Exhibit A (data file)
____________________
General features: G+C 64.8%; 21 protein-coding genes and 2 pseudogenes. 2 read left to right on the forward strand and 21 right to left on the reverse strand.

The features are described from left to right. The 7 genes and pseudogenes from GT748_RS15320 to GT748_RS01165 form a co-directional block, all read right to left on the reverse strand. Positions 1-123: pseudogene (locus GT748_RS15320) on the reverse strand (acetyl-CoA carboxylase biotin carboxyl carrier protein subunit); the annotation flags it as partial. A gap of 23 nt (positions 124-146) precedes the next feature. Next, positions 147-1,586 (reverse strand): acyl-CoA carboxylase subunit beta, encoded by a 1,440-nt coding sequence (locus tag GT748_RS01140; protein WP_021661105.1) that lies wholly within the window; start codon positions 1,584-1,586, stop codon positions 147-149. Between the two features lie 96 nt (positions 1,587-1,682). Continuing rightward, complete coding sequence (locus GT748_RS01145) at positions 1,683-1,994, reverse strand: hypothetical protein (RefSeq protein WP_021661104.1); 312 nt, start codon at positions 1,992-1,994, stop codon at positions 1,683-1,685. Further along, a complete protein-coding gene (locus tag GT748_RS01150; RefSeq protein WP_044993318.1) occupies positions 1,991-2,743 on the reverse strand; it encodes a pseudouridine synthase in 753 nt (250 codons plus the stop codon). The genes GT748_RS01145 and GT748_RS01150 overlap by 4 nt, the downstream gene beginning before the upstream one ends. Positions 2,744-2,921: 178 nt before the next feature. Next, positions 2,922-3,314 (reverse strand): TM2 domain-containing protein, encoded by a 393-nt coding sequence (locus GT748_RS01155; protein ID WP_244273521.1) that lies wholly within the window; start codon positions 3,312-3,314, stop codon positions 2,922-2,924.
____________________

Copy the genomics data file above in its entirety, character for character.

General features: G+C 64.8%; 21 protein-coding genes and 2 pseudogenes. 2 read left to right on the forward strand and 21 right to left on the reverse strand.

The features are described from left to right. The 7 genes and pseudogenes from GT748_RS15320 to GT748_RS01165 form a co-directional block, all read right to left on the reverse strand. Positions 1-123: pseudogene (locus GT748_RS15320) on the reverse strand (acetyl-CoA carboxylase biotin carboxyl carrier protein subunit); the annotation flags it as partial. A gap of 23 nt (positions 124-146) precedes the next feature. Next, positions 147-1,586 (reverse strand): acyl-CoA carboxylase subunit beta, encoded by a 1,440-nt coding sequence (locus tag GT748_RS01140; protein WP_021661105.1) that lies wholly within the window; start codon positions 1,584-1,586, stop codon positions 147-149. Between the two features lie 96 nt (positions 1,587-1,682). Continuing rightward, complete coding sequence (locus GT748_RS01145) at positions 1,683-1,994, reverse strand: hypothetical protein (RefSeq protein WP_021661104.1); 312 nt, start codon at positions 1,992-1,994, stop codon at positions 1,683-1,685. Further along, a complete protein-coding gene (locus tag GT748_RS01150; RefSeq protein WP_044993318.1) occupies positions 1,991-2,743 on the reverse strand; it encodes a pseudouridine synthase in 753 nt (250 codons plus the stop codon). The genes GT748_RS01145 and GT748_RS01150 overlap by 4 nt, the downstream gene beginning before the upstream one ends. Positions 2,744-2,921: 178 nt before the next feature. Next, positions 2,922-3,314 (reverse strand): TM2 domain-containing protein, encoded by a 393-nt coding sequence (locus GT748_RS01155; protein ID WP_244273521.1) that lies wholly within the window; start codon positions 3,312-3,314, stop codon positions 2,922-2,924.